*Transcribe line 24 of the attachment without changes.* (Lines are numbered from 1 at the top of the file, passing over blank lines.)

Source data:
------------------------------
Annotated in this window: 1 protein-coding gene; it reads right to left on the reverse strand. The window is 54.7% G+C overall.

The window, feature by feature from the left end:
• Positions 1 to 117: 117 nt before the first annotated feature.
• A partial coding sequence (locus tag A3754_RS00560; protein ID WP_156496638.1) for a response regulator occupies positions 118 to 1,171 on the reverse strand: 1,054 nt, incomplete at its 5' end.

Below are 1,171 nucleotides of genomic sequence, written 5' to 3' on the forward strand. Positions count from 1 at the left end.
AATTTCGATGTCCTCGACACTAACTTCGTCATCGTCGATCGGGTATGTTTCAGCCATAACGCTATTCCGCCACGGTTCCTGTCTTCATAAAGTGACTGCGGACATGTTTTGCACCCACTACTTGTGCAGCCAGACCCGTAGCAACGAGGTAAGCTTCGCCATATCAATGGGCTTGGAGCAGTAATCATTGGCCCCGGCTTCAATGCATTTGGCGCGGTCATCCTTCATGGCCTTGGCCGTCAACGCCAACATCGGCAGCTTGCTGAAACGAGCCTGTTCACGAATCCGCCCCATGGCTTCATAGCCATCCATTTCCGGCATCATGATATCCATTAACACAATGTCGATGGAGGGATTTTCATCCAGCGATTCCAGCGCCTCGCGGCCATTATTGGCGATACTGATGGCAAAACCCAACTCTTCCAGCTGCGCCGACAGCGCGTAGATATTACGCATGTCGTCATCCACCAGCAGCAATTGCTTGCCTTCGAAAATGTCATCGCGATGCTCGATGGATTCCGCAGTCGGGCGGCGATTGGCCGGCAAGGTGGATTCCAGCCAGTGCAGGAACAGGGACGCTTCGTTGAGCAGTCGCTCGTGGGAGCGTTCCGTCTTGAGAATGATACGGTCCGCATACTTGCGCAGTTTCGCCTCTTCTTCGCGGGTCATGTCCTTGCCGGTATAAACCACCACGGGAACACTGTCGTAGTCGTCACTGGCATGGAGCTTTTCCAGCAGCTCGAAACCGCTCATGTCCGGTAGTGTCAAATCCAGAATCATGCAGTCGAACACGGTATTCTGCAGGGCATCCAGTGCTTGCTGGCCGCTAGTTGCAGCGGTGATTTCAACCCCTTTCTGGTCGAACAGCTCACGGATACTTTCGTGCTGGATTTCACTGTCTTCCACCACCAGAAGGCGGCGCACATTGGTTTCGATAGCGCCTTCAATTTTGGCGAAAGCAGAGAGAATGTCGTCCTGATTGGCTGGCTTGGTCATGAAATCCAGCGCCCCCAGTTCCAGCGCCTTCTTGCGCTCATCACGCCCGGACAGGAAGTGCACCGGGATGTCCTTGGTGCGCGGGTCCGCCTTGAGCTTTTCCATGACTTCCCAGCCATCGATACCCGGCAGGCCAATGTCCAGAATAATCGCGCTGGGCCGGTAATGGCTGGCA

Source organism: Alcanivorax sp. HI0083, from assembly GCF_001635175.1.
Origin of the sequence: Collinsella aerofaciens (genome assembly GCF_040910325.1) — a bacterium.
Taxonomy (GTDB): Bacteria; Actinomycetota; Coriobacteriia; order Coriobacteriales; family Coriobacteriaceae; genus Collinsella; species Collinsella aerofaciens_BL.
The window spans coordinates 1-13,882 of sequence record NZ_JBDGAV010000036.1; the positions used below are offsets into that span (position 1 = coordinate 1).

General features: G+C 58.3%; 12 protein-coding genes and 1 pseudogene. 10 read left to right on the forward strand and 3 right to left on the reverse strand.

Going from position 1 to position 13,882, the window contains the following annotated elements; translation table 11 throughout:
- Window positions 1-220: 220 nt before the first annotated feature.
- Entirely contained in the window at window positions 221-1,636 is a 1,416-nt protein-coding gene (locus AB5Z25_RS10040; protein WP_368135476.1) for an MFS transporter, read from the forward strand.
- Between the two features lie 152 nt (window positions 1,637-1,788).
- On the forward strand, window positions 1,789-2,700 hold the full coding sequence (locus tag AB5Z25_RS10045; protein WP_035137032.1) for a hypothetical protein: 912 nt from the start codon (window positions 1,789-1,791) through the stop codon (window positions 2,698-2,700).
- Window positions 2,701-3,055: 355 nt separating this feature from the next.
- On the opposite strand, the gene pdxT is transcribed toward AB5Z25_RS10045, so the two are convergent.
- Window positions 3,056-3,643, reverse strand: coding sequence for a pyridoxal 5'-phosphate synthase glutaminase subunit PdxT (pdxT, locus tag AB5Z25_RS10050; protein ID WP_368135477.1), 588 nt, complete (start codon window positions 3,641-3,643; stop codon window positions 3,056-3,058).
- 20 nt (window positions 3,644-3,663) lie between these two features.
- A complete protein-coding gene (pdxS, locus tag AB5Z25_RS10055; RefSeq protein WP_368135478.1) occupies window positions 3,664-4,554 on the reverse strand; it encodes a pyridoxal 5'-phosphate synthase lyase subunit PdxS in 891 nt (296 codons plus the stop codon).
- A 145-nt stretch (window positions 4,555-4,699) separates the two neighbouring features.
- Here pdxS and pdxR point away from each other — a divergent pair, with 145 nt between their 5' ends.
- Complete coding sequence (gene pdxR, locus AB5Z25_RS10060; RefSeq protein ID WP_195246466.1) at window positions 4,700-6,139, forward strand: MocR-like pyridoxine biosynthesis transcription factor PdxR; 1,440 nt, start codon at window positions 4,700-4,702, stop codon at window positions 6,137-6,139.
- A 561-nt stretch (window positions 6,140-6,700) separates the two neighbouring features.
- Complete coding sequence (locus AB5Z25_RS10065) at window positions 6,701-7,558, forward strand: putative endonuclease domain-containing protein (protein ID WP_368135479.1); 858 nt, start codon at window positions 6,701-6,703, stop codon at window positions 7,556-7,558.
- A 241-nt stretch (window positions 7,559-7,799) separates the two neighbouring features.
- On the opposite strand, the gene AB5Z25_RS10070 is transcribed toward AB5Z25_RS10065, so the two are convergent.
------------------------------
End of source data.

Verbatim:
- Complete coding sequence (gene pdxR, locus AB5Z25_RS10060; RefSeq protein ID WP_195246466.1) at window positions 4,700-6,139, forward strand: MocR-like pyridoxine biosynthesis transcription factor PdxR; 1,440 nt, start codon at window positions 4,700-4,702, stop codon at window positions 6,137-6,139.